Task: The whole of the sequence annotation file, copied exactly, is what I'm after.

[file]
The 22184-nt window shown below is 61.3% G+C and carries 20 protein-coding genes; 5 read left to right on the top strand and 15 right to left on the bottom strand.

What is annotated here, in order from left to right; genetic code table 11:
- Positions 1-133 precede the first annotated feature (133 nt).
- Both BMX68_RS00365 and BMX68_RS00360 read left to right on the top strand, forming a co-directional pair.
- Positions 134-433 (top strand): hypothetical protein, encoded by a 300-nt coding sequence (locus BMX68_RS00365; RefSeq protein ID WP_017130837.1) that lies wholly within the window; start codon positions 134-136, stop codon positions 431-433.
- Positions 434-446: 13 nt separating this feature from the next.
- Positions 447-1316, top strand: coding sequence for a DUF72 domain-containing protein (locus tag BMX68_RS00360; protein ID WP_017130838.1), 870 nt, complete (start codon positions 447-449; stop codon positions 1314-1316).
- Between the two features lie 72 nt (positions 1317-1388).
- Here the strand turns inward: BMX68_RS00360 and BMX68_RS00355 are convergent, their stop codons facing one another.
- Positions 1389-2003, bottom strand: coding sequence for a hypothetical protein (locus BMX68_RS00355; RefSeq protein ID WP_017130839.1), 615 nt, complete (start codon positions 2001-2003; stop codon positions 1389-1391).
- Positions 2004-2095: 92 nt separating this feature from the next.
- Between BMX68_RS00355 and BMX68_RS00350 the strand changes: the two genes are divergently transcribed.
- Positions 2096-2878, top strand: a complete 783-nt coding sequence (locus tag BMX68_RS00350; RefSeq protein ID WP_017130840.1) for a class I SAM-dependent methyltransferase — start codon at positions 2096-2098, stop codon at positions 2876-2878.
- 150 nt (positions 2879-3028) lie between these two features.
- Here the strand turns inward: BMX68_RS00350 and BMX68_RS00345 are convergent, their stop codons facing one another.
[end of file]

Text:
The 22184-nt window shown below is 61.3% G+C and carries 20 protein-coding genes; 5 read left to right on the top strand and 15 right to left on the bottom strand.

What is annotated here, in order from left to right; genetic code table 11:
- Positions 1-133 precede the first annotated feature (133 nt).
- Both BMX68_RS00365 and BMX68_RS00360 read left to right on the top strand, forming a co-directional pair.
- Positions 134-433 (top strand): hypothetical protein, encoded by a 300-nt coding sequence (locus BMX68_RS00365; RefSeq protein ID WP_017130837.1) that lies wholly within the window; start codon positions 134-136, stop codon positions 431-433.
- Positions 434-446: 13 nt separating this feature from the next.
- Positions 447-1316, top strand: coding sequence for a DUF72 domain-containing protein (locus tag BMX68_RS00360; protein ID WP_017130838.1), 870 nt, complete (start codon positions 447-449; stop codon positions 1314-1316).
- Between the two features lie 72 nt (positions 1317-1388).
- Here the strand turns inward: BMX68_RS00360 and BMX68_RS00355 are convergent, their stop codons facing one another.
- Positions 1389-2003, bottom strand: coding sequence for a hypothetical protein (locus BMX68_RS00355; RefSeq protein ID WP_017130839.1), 615 nt, complete (start codon positions 2001-2003; stop codon positions 1389-1391).
- Positions 2004-2095: 92 nt separating this feature from the next.
- Between BMX68_RS00355 and BMX68_RS00350 the strand changes: the two genes are divergently transcribed.
- Positions 2096-2878, top strand: a complete 783-nt coding sequence (locus tag BMX68_RS00350; RefSeq protein ID WP_017130840.1) for a class I SAM-dependent methyltransferase — start codon at positions 2096-2098, stop codon at positions 2876-2878.
- 150 nt (positions 2879-3028) lie between these two features.
- Here the strand turns inward: BMX68_RS00350 and BMX68_RS00345 are convergent, their stop codons facing one another.